When Indianapolis restaurateurs Marc Urwand and Deidra Henry wanted to open a swanky cocktail lounge last year in the city's So-Bro area, they didn't automatically think traditional brick and mortar.
"We wanted to stay on top of the times," says Urwand.
So they designed E+D (Eat+Drink) using a 20-foot-long, corrugated steel shipping container.
"We basically wanted to bring an urban element, and it seemed that it would attract a lot of attention," says Urwand, who along with his wife and business partner, Deidra, also owns Taste Cafe, a popular breakfast/lunch spot next door to E+D. "I also love using different elements within the design of (our restaurants)."
The shipping container at E+D, which stands 8-feet wide and 8-and-a-half feet tall, isn't just a design aesthetic. It's also functional space.
The first few feet of the steel container, which protrudes 5 or 6 feet toward College Avenue, serves as the entrance. The rest is an air-locked vestibule inside that seats about 8-10 customers in a lounge setting.
"You can watch people eat (and drink) inside the container," says Urwand, a native New Yorker, who had seen shipping containers used in unique ways outside of Indiana and wanted to bring that "cool" factor to the SoBro area.
Since 2006, shipping containers have become extremely popular in home building, business construction, storage, mobile classrooms and prefabrication, according to the Intermodal Steel Building Units Association.
But for creative types like Urwand, the sky's the limit for these steel boxes that once traveled across land and ocean transporting products and raw goods.
Along New York's Hudson River at Pier 57, shipping containers have been transformed into everything from restaurants to art galleries. Throughout the country, they're used as pop-up beer gardens, bike/storage shops, retail stores and single-family homes.
The phenomenon has caught on in Indianapolis.
Within the last five years, Susie Osborne, senior sales rep at Pac-Van, Inc., in Indianapolis says that sales of shipping containers have increased.
"People have different uses for them," says Osborne, adding that the containers' portability and price points have contributed to the popularity. "People here are using them for gardens, classroom laboratories and concession stands."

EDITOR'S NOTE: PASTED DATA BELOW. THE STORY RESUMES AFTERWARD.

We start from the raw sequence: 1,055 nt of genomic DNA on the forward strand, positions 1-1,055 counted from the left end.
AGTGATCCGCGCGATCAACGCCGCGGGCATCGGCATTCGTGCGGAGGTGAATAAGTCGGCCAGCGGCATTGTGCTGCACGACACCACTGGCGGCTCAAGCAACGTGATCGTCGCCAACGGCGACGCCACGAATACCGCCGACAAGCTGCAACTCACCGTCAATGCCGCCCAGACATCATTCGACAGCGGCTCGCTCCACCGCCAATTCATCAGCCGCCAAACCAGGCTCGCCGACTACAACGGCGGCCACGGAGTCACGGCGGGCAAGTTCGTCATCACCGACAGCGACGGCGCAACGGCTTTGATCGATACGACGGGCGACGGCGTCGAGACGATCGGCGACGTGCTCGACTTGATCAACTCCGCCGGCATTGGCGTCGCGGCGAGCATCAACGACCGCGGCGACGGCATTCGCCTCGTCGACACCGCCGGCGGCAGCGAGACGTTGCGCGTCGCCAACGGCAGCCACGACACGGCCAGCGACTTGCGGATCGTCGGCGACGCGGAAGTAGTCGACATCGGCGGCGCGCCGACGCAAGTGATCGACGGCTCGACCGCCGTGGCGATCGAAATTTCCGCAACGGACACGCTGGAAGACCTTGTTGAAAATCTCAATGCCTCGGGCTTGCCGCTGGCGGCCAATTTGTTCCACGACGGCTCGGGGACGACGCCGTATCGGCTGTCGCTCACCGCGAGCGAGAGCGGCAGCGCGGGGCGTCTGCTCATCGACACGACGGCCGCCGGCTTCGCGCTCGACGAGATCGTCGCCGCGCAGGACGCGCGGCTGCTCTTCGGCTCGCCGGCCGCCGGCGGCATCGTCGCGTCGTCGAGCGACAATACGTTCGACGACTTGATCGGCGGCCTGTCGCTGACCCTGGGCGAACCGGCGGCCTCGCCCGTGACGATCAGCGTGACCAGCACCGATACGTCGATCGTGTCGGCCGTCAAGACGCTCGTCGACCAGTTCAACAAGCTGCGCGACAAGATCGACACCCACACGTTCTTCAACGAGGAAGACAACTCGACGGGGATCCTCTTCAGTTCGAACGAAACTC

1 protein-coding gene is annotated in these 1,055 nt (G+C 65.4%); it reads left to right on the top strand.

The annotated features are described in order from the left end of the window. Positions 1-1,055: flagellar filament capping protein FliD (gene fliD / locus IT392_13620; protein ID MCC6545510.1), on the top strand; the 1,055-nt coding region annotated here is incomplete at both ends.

Prices can range from $1,500 to $5,000, depending on the condition of the container.
There's a red 40-foot shipping container in the back of Judge's Tip of the Rib barbecue restaurant in Haughville that owner Judge Smith has used as a smokehouse since 2004.
"It provides protection from the elements, and keeps my grills from warping," says Smith, who wasn't following a trend when he purchased his container from Pac-Van, Inc.
Of course, Smith modified the container, adding paint, a garage door, eight windows (four on each side), an exhaust fan and electricity for lights. Also inside are six large grills, each capable of holding about 20 slabs of ribs.
A blue container, with a multicolored acrylic canopy for shade, sits on the campus of Butler University and is used as a classroom for the school's Center for Urban Ecology Farm. Inside are moveable tables and chairs. The classroom also has a rainwater collection system, a deck and planters.
Each year, several 40-foot tan shipping containers dotted Indianapolis' landscape for about four years during Installation Nation, an annual art show presented by Primary Colours. Local artists used the containers as makeshift galleries for their installation art.
"A lot of sculptors, fabricators and installation artists thought it was a cool way to do installation art," says Brian Short, president of Primary Colours.
But as the installations started to lean more toward technology, those shipping containers became an obstacle.
"What we ran into in the beginning was perfect," says Short. "By the 2012 show, a lot of the work had moved to electronics and most of the components were getting fried in the containers, because it was so unbearably hot. We found that using them became limiting."
By 2014, Primary Colours ditched the containers and moved the show to the Indianapolis Art Center's outdoor ARTSPARK.
For Urwand and Henry, the $3,500 shipping container (also purchased at Pac-Van, Inc.) at the centerpiece of E+D is working just fine.
Urwand and his wife created the lounge with designer Matty Bennett. Inside of the container, they left the sides and ceiling in their original state, and used part of the doors as a design element downstairs.
To get the container in place, Bennett says they brought it in by crane and slid it in on rollers.
"That was a cool project to work on," says Bennett, who left the container's serial number intact. It's located on the front of the building, with a red and green light above it to signal when E+D is open or closed.
Both Urwand and Bennett say they've had to explain to people that the shipping container isn't some type of storage or construction bin.
"If I give people a tour of the (lounge), they usually get it," says Urwand.
Although Bennett believes they ran a fine line with the design, he's pleased with the final product.
"The utilization is something different," he says.